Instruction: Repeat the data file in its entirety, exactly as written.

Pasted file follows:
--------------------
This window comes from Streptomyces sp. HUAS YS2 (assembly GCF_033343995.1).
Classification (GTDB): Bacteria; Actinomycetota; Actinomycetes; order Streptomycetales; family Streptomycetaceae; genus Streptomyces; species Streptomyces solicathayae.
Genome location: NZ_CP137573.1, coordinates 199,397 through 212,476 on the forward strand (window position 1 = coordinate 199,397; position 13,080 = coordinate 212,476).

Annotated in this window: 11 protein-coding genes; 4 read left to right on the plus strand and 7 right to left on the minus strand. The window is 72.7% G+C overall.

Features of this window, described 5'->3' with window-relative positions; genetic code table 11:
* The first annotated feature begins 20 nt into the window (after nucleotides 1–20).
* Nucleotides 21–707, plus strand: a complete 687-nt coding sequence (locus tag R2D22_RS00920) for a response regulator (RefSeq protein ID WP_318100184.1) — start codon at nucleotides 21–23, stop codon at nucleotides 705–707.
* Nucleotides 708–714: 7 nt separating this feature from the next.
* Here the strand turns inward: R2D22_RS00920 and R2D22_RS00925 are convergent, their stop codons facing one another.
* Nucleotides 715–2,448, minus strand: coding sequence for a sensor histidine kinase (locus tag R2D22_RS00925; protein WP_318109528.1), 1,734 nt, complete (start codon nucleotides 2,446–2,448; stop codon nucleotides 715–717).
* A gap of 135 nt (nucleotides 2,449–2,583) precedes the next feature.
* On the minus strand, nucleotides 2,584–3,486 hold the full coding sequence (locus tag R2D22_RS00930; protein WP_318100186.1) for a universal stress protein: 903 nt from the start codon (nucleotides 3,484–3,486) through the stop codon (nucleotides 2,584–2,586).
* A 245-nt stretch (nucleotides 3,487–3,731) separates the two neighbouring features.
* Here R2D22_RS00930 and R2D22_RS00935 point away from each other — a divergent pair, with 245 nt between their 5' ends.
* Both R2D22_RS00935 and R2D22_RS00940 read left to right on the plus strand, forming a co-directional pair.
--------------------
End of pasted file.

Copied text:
This window comes from Streptomyces sp. HUAS YS2 (assembly GCF_033343995.1).
Classification (GTDB): Bacteria; Actinomycetota; Actinomycetes; order Streptomycetales; family Streptomycetaceae; genus Streptomyces; species Streptomyces solicathayae.
Genome location: NZ_CP137573.1, coordinates 199,397 through 212,476 on the forward strand (window position 1 = coordinate 199,397; position 13,080 = coordinate 212,476).

Annotated in this window: 11 protein-coding genes; 4 read left to right on the plus strand and 7 right to left on the minus strand. The window is 72.7% G+C overall.

Features of this window, described 5'->3' with window-relative positions; genetic code table 11:
* The first annotated feature begins 20 nt into the window (after nucleotides 1–20).
* Nucleotides 21–707, plus strand: a complete 687-nt coding sequence (locus tag R2D22_RS00920) for a response regulator (RefSeq protein ID WP_318100184.1) — start codon at nucleotides 21–23, stop codon at nucleotides 705–707.
* Nucleotides 708–714: 7 nt separating this feature from the next.
* Here the strand turns inward: R2D22_RS00920 and R2D22_RS00925 are convergent, their stop codons facing one another.
* Nucleotides 715–2,448, minus strand: coding sequence for a sensor histidine kinase (locus tag R2D22_RS00925; protein WP_318109528.1), 1,734 nt, complete (start codon nucleotides 2,446–2,448; stop codon nucleotides 715–717).
* A gap of 135 nt (nucleotides 2,449–2,583) precedes the next feature.
* On the minus strand, nucleotides 2,584–3,486 hold the full coding sequence (locus tag R2D22_RS00930; protein WP_318100186.1) for a universal stress protein: 903 nt from the start codon (nucleotides 3,484–3,486) through the stop codon (nucleotides 2,584–2,586).
* A 245-nt stretch (nucleotides 3,487–3,731) separates the two neighbouring features.
* Here R2D22_RS00930 and R2D22_RS00935 point away from each other — a divergent pair, with 245 nt between their 5' ends.
* Both R2D22_RS00935 and R2D22_RS00940 read left to right on the plus strand, forming a co-directional pair.